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Volatility Shows Change is the Only Constant

| May 24, 2021
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Psychologically, humans tend to want permanence – something to set and forget. But life (and the market) sometimes has other plans.

Recently we saw market data disintegrating, thus creating volatility. And then along came a complete reversal, just as fast as the volatility appeared. Here's what we think is happening:

  1. Earnings season has been stunning with almost 90% of companies outperforming all expectations
  2. Hyperinflation fears are driving volatility, with intensified selling over the last couple weeks
  3. President Biden's tax plan, specifically higher corporate tax rates, has been a headwind for growth stocks (dividend stocks have been swept up because there is no talk of raising those tax rates)
  4. Volatility hit a fever pitch on Wednesday, May 12, when Wall Street fears were elevated as the Consumer Price Index rose 0.8% instead of an expected rise of 0.3%

But as we saw a reversal starting Friday, May 14, growth began to bounce a little (although early last week we did see some volatility pop back up only to reverse again late in the week). Investors noticed that lumber prices continue to fall, along with iron ore, and the 10-year Treasury yield:

These price declines indicate that we may have hit peak inflation fears. If so, growth stocks will be ready to bounce off their lows. Again, this is because Wall Street and investors’ greatest worry is hyperinflation. In what could be possible evidence of the fear subsiding, the exaggerated selling we saw all but evaporated by Friday, May 14, in MAPSignals’ trusty Big Money Index (BMI) chart:

So, with all that in mind, the question becomes – are the lows in for growth stocks? The data say possibly, maybe even probably, but we would need to see more data consistently for confirmation. Although the current data is showing positive signs as growth stocks aren’t breaking down like the prior few weeks.  However, remember timing the exact bottom is a fool’s errand. Investors looking for growth discounts really could find this time as a great buying opportunity, even if we may not have hit the exact bottom.

We wanted to look even further into the data by breaking down “big money” trading more. We filtered the trades down to the “best of the best” equities in terms of sales and earnings growth over the past three years. That filter left us with 93 stocks being bought under the surface. In other words, the big bounce on Friday, May 14, was concentrated in growth stocks.

The list screams short covering and bargain hunting in beaten down growth stocks. While we know a single day is merely a blip on the radar over time, this does feel like the market is setting up for better prospects ahead.   The bottom line is brace for more short term market volatility but we believe most of the pain is behind us.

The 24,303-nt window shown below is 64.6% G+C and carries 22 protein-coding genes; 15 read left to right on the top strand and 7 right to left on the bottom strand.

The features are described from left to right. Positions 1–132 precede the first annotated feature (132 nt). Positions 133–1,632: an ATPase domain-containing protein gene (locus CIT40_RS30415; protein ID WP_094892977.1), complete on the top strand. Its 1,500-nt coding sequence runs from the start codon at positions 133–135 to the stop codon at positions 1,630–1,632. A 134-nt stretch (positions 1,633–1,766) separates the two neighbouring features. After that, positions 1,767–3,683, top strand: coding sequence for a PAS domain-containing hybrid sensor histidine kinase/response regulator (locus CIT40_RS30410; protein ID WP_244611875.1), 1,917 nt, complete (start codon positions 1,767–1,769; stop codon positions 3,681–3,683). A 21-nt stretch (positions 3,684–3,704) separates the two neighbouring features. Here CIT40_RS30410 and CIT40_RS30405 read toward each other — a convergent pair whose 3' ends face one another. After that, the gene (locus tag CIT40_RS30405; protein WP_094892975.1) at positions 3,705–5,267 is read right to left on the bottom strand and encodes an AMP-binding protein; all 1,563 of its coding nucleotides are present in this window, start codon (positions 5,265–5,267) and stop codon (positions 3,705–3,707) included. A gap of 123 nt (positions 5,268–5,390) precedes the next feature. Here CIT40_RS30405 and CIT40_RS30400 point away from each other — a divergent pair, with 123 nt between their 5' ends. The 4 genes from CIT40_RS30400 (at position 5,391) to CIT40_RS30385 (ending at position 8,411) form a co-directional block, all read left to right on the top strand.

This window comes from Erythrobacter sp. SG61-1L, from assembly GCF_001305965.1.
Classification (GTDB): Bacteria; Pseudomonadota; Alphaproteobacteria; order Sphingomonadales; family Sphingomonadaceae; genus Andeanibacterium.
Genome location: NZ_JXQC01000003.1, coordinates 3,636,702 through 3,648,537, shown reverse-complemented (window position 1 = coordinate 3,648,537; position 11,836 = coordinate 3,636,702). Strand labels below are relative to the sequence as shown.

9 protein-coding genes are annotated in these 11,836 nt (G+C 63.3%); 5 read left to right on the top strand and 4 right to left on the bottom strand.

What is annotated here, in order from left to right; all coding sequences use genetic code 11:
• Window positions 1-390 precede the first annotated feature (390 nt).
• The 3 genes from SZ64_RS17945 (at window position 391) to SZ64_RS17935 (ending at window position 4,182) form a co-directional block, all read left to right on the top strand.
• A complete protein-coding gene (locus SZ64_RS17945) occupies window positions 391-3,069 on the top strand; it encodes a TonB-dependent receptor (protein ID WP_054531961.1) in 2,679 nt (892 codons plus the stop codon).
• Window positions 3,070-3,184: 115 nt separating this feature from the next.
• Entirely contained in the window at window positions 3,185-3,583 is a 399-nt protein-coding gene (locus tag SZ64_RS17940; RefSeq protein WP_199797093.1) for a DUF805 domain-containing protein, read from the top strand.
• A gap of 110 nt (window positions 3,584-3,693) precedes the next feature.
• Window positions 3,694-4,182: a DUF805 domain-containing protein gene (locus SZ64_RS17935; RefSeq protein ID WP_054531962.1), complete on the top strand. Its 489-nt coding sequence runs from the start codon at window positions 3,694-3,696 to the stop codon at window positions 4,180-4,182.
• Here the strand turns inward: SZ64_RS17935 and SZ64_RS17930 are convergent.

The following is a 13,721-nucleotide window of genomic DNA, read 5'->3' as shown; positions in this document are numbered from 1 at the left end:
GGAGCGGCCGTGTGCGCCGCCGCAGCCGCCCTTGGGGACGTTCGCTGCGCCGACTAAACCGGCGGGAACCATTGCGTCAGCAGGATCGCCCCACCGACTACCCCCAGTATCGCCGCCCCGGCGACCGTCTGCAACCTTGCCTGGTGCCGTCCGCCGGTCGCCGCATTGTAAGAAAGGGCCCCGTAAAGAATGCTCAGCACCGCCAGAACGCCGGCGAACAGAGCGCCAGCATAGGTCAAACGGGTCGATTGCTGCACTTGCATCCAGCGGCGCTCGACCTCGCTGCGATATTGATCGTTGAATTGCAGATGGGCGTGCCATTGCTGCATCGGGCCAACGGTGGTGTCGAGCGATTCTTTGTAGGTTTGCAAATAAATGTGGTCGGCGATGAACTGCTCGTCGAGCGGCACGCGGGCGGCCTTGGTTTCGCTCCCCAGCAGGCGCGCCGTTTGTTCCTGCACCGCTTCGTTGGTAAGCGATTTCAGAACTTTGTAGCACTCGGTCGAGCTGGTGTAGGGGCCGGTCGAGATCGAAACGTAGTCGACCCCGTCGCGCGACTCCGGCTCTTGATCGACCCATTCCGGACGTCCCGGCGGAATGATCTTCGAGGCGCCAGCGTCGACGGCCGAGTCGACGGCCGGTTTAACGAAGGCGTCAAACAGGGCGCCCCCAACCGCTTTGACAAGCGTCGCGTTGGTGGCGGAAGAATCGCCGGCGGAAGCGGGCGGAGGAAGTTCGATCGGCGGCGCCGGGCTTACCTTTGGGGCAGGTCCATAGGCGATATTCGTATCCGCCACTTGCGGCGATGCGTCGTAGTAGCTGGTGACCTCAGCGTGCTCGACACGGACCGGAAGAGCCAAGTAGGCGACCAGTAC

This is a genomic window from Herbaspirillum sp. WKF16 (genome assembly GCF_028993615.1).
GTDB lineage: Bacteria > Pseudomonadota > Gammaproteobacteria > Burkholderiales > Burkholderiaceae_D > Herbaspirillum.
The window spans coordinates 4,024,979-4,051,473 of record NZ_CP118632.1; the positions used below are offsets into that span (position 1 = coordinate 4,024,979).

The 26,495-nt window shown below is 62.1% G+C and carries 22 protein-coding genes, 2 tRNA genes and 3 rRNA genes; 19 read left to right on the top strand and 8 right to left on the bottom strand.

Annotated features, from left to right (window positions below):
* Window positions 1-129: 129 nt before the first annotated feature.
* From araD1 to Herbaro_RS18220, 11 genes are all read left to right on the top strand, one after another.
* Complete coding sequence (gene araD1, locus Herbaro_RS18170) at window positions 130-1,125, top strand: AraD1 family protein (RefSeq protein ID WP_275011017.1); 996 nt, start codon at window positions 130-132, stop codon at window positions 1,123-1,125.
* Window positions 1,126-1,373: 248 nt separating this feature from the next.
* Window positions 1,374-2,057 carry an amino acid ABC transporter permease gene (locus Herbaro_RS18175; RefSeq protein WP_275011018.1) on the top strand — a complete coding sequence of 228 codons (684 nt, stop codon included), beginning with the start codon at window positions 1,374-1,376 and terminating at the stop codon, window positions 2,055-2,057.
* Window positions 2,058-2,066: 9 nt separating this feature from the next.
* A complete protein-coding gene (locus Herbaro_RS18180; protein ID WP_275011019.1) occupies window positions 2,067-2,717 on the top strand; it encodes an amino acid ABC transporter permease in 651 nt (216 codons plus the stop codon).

The Head and Shoulders of Bitcoin

We would be remiss not to address the volatility in Bitcoin last week. And with all due respect to the Technoking and Master of Coin, we want to examine what happened with Bitcoin’s technical aspects and the government regulation surrounding it.

From a technical standpoint, Bitcoin’s chart looks like a classic Head and Shoulders top formation:

Typically, this pattern indicates downward pressure from institutional investors, which makes sense because Bitcoin has received institutional investments over the past year or so. We think that pressure is one of the catalysts for last week’s downturn, which saw Bitcoin lose more than 30% in a day.

To give you an idea, the top trendline being tested last week was at about 39,800. When we broke through it last Wednesday, it crashed down to the next technical trendline of 30,800, where it found support and rallied back up to the 39,800 trendline.

These are classic technical moves. The question then becomes, what was the catalyst to cause Bitcoin to drop below the 39,800 trendlines?

We think most of the cause is due to the Chinese government’s crackdown on Bitcoin, which intensified last Wednesday, May 19. We've said before the biggest risk to Bitcoin over the long term is government regulation. We point this out because last week was a good example of government intervention creating a catalyst event that triggered technical trading at an institutional level.

With “big money” involved, along with an already strong individual investor appetite, Bitcoin can hold a valid place within portfolios as an alternative investment or inflation hedge. But as with any investment, investors need to understand what they’re purchasing (including the risks), and more importantly, make sure the asset is part of their plan for long-term success.

Securities sold through CoreCap Investments, LLC.  Advisory services offered by CoreCap Advisors, LLC. Cornerstone Financial Services, CoreCap Investments, and CoreCap Advisors are separate and unaffiliated entities.

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